The Need For A Roof Closure Vent

It’s surprising how things can be all around you and you may never know. Take a roof closure vent, for example. You may or may not have one, or know what one is, even. However, this nifty little gadget or system may be protecting you from all sorts of things – like a voided home warranty, or condensation problems where you can’t see them, or birds getting into your attic.

Roofing, whatever it is made of, has to resist external heat, cold, and wet. Temperature extremes are best dealt with by using paint – dark for colder climates and lighter colors for regions with hot summers. Cold is not much of a problem for most materials. However, moisture can pose a threat to all kinds of roofing.

As air from inside the house rises, it carries moisture with it. The warmer the air, the more moisture it can hold. The air gets trapped beneath the cool roofing where the moisture can condense, causing rot, mold, and corrosion. By venting the space underneath the roof, this moist air can be drawn out and replaced by fresh, drier air from outside.

A vent is a device to let air in or out. Air can move into vents lower on the roof – like ‘soffit’ vents under the eaves – and out higher vents along the ridge. This air exchange is activated by wind flowing over the structure, which pulls the air out along with heat and moisture. Venting is a simple process in a ranch-type house but gets more complicated in homes with many gables and additions.

Of course, a simple opening down low and another higher up would work. However, you don’t want a hole in your roof. Rain and snow are one problem. Others include insects (like a homeless swarm of bees), small mammals like squirrels or bats, or birds who the protected space just right for raising a family. Vents should have baffles or screens to keep everything out but air.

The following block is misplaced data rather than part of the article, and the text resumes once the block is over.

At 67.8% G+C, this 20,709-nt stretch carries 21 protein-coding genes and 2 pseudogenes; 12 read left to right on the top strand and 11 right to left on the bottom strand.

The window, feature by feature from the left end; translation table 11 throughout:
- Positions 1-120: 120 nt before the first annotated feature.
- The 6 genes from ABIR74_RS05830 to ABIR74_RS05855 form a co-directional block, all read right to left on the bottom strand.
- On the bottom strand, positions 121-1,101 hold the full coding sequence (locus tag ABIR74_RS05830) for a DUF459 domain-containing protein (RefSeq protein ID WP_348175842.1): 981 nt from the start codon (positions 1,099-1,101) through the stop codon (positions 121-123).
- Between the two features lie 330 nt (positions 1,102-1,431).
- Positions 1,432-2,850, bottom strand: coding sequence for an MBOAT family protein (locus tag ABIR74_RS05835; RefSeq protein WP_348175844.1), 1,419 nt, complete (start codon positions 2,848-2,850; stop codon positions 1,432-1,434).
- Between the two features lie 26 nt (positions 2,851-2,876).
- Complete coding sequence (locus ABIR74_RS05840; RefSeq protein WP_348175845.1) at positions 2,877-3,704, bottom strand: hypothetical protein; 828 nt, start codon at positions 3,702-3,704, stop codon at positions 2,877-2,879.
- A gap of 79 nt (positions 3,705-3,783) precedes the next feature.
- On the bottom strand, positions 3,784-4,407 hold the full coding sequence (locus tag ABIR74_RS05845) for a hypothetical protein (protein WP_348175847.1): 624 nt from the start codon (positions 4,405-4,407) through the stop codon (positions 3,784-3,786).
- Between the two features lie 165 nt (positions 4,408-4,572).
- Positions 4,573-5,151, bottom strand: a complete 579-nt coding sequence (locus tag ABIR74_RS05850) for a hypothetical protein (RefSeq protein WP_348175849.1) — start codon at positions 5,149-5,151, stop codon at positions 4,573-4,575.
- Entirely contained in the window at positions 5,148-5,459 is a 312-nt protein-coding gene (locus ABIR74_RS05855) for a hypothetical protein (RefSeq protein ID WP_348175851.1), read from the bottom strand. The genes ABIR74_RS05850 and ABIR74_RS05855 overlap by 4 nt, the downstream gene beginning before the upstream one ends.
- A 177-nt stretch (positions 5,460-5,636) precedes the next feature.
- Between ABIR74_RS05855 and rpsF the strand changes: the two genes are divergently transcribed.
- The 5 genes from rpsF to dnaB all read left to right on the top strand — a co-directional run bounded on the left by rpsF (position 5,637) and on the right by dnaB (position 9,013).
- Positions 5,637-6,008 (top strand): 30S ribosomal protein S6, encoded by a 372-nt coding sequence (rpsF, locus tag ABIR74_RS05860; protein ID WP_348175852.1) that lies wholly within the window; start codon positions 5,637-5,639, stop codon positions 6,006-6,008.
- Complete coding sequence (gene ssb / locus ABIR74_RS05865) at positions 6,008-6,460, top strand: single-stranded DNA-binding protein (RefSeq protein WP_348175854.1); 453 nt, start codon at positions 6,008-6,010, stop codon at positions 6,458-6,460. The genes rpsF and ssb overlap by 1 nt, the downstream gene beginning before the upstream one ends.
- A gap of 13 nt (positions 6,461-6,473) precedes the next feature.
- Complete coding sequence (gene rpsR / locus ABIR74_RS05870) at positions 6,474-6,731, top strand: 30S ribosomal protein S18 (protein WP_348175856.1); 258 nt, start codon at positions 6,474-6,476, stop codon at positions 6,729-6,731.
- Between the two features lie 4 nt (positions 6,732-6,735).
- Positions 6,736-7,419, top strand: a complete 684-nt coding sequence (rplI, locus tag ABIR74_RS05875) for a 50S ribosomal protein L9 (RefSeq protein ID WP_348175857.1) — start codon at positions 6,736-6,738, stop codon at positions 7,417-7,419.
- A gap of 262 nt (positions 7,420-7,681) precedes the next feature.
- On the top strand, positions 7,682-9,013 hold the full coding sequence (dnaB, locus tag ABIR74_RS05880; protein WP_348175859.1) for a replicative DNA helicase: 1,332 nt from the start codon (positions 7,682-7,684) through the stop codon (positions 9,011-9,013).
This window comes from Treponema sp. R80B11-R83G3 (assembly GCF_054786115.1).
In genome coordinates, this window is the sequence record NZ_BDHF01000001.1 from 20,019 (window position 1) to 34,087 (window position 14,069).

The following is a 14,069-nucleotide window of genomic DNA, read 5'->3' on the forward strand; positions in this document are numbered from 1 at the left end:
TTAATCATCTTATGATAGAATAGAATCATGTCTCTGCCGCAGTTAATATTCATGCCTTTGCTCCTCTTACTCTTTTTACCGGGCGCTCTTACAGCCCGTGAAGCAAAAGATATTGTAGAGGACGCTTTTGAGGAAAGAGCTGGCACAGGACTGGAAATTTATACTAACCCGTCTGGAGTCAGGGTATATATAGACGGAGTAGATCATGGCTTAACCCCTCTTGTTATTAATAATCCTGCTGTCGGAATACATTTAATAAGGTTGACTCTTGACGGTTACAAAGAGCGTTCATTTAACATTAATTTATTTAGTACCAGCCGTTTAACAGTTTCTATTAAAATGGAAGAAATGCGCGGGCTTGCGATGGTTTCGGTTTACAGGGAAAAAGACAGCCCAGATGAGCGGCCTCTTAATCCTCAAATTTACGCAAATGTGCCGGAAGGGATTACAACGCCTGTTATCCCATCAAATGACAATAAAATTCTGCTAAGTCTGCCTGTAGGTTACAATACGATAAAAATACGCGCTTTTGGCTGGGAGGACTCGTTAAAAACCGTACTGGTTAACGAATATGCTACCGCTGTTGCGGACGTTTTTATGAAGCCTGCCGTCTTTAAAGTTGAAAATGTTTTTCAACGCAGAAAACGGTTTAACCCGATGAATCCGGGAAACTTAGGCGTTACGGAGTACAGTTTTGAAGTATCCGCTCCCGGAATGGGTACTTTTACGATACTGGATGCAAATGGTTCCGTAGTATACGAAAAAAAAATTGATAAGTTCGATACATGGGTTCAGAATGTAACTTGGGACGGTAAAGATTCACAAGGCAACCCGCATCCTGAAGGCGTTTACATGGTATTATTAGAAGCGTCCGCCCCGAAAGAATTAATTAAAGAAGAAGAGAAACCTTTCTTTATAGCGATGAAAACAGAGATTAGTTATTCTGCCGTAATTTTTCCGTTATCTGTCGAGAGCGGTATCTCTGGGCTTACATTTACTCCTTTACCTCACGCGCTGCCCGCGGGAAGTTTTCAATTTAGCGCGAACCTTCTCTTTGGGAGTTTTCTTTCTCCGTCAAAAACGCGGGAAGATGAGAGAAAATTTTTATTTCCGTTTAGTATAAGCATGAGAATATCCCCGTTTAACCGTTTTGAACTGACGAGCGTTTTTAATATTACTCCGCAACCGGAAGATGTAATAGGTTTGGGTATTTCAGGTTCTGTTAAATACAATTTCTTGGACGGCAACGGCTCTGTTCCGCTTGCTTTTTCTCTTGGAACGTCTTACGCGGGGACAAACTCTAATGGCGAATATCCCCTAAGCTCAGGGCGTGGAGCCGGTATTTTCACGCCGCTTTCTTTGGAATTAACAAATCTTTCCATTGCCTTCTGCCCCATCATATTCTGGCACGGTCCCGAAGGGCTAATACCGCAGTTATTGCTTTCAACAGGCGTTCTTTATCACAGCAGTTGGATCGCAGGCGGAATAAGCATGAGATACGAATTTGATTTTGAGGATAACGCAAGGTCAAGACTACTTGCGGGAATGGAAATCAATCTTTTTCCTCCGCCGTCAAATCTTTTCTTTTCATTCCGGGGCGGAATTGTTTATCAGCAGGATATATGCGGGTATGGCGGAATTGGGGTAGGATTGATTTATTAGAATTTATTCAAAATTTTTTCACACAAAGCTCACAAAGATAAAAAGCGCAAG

Check out the easy-to-install one piece units online if you need to vent an existing structure. They are simply stuck into place using their own adhesive strips. It’s easiest to do this kind of installation at construction, when vents can be installed along the ridge of the house. Vents should be made of durable materials and can be guaranteed to last as long as the roofing itself.

There is some debate on which method works best and even whether you should vent or not. However, roofing manufacturers seem to see the benefit of venting and may not honor their warranty if it is not done. Venting, of course, is most easily performed during construction of the building. Balance is important, too. If too much air goes out and not enough air flows in, air will be drawn from the interior of the home. This, of course, increases heating and cooling costs.

What you want to do is get moisture-laden air out from under the roofing and draw drier air in. You also need to keep the creepy crawlies and the elements out. A good venting system will do both for you and extend the useful life of your roofing.

Read more about How A Roof Closure Vent Works.

Leave a Reply